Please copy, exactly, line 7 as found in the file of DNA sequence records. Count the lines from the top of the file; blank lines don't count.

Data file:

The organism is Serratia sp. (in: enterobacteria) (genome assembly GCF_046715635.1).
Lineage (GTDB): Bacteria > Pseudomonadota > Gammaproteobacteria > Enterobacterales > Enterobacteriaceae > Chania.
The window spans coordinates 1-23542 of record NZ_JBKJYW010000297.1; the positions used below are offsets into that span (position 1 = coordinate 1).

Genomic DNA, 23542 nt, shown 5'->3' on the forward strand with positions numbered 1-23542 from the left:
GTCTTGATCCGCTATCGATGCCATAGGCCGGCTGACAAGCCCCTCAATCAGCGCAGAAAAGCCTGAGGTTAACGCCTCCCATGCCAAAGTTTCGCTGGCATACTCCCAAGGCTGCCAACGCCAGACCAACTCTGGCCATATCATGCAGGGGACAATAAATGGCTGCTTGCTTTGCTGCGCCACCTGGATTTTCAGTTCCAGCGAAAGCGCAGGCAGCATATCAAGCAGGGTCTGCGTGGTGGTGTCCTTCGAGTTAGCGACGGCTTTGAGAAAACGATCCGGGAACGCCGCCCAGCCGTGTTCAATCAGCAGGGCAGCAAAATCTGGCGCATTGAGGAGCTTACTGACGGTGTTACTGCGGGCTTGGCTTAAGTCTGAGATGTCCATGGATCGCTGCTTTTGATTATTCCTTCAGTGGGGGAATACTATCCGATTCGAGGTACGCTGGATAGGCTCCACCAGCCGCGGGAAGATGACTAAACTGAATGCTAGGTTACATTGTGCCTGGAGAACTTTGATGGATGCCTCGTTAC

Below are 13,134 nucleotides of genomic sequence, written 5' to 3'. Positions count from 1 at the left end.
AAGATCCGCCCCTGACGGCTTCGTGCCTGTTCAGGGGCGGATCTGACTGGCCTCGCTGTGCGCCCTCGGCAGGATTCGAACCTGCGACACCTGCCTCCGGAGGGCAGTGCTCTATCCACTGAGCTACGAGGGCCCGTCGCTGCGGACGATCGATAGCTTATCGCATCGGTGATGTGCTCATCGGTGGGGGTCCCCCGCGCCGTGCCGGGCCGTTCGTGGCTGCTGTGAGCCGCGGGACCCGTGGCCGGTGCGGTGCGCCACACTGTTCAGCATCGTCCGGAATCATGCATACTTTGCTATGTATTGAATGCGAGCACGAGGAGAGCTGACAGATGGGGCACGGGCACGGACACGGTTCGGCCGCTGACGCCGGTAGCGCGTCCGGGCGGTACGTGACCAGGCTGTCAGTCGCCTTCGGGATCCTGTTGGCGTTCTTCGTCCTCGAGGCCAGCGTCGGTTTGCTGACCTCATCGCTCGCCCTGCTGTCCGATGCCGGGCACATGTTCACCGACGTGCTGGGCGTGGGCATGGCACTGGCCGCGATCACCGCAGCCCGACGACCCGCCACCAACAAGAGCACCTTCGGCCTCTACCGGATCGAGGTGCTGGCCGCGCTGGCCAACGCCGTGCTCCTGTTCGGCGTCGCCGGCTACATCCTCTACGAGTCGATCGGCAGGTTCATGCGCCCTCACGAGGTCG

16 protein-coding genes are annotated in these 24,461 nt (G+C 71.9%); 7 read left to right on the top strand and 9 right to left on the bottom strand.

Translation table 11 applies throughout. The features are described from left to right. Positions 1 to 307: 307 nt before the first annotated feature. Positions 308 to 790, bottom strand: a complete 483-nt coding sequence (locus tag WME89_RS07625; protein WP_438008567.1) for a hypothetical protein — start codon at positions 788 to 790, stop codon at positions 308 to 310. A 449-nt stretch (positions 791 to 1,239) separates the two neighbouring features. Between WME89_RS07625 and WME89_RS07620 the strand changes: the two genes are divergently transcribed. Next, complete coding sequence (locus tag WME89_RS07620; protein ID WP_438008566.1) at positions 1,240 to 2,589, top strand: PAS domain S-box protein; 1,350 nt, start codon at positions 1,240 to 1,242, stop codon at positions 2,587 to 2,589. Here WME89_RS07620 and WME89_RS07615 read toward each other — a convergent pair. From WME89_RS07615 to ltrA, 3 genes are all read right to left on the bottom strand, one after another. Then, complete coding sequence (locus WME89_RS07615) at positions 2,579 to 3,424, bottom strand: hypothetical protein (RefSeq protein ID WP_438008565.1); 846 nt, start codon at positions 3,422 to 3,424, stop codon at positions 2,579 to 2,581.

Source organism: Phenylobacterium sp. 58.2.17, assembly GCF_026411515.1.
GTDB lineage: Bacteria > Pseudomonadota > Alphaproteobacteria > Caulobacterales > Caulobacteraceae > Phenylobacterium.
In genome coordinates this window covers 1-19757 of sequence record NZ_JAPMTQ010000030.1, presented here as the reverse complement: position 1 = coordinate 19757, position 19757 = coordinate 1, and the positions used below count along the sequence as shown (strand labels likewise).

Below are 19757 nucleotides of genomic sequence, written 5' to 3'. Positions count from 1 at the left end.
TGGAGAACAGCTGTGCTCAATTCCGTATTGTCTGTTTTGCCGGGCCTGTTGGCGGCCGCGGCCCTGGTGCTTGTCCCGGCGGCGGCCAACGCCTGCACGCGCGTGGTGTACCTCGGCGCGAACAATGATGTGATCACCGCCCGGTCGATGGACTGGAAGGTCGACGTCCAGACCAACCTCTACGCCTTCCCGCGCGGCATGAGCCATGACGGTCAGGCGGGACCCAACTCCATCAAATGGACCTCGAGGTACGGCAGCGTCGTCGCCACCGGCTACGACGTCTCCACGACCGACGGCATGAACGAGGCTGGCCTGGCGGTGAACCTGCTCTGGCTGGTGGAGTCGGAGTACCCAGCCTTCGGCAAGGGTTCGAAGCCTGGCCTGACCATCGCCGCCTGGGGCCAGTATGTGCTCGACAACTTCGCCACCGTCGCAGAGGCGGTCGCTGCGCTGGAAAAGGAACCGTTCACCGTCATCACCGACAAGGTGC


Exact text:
AAGATCCGCCCCTGACGGCTTCGTGCCTGTTCAGGGGCGGATCTGACTGGCCTCGCTGTGCGCCCTCGGCAGGATTCGAACCTGCGACACCTGCCTCCGGAGGGCAGTGCTCTATCCACTGAGCTACGAGGGCCCGTCGCTGCGGACGATCGATAGCTTATCGCATCGGTGATGTGCTCATCGGTGGGGGTCCCCCGCGCCGTGCCGGGCCGTTCGTGGCTGCTGTGAGCCGCGGGACCCGTGGCCGGTGCGGTGCGCCACACTGTTCAGCATCGTCCGGAATCATGCATACTTTGCTATGTATTGAATGCGAGCACGAGGAGAGCTGACAGATGGGGCACGGGCACGGACACGGTTCGGCCGCTGACGCCGGTAGCGCGTCCGGGCGGTACGTGACCAGGCTGTCAGTCGCCTTCGGGATCCTGTTGGCGTTCTTCGTCCTCGAGGCCAGCGTCGGTTTGCTGACCTCATCGCTCGCCCTGCTGTCCGATGCCGGGCACATGTTCACCGACGTGCTGGGCGTGGGCATGGCACTGGCCGCGATCACCGCAGCCCGACGACCCGCCACCAACAAGAGCACCTTCGGCCTCTACCGGATCGAGGTGCTGGCCGCGCTGGCCAACGCCGTGCTCCTGTTCGGCGTCGCCGGCTACATCCTCTACGAGTCGATCGGCAGGTTCATGCGCCCTCACGAGGTCG